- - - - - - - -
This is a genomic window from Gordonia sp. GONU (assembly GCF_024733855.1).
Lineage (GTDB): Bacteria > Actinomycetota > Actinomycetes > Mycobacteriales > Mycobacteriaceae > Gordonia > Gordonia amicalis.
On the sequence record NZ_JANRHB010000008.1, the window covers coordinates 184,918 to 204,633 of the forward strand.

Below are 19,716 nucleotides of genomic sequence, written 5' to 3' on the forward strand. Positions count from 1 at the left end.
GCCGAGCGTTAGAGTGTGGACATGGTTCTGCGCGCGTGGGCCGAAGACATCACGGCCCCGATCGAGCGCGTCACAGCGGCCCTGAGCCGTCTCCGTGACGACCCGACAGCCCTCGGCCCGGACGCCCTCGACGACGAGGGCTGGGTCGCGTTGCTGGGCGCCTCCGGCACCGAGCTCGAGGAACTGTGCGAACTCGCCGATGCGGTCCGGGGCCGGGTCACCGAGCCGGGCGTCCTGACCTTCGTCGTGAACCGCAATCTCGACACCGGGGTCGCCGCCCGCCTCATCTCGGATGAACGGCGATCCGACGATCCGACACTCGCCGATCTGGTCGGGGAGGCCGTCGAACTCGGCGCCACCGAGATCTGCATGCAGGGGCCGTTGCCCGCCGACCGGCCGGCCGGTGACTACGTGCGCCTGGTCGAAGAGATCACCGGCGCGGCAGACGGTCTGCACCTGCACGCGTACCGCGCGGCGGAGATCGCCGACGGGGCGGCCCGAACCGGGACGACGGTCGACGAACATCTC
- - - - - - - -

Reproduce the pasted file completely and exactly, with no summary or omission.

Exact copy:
This is a genomic window from Gordonia sp. GONU (assembly GCF_024733855.1).
Lineage (GTDB): Bacteria > Actinomycetota > Actinomycetes > Mycobacteriales > Mycobacteriaceae > Gordonia > Gordonia amicalis.
On the sequence record NZ_JANRHB010000008.1, the window covers coordinates 184,918 to 204,633 of the forward strand.

Below are 19,716 nucleotides of genomic sequence, written 5' to 3' on the forward strand. Positions count from 1 at the left end.
GCCGAGCGTTAGAGTGTGGACATGGTTCTGCGCGCGTGGGCCGAAGACATCACGGCCCCGATCGAGCGCGTCACAGCGGCCCTGAGCCGTCTCCGTGACGACCCGACAGCCCTCGGCCCGGACGCCCTCGACGACGAGGGCTGGGTCGCGTTGCTGGGCGCCTCCGGCACCGAGCTCGAGGAACTGTGCGAACTCGCCGATGCGGTCCGGGGCCGGGTCACCGAGCCGGGCGTCCTGACCTTCGTCGTGAACCGCAATCTCGACACCGGGGTCGCCGCCCGCCTCATCTCGGATGAACGGCGATCCGACGATCCGACACTCGCCGATCTGGTCGGGGAGGCCGTCGAACTCGGCGCCACCGAGATCTGCATGCAGGGGCCGTTGCCCGCCGACCGGCCGGCCGGTGACTACGTGCGCCTGGTCGAAGAGATCACCGGCGCGGCAGACGGTCTGCACCTGCACGCGTACCGCGCGGCGGAGATCGCCGACGGGGCGGCCCGAACCGGGACGACGGTCGACGAACATCTC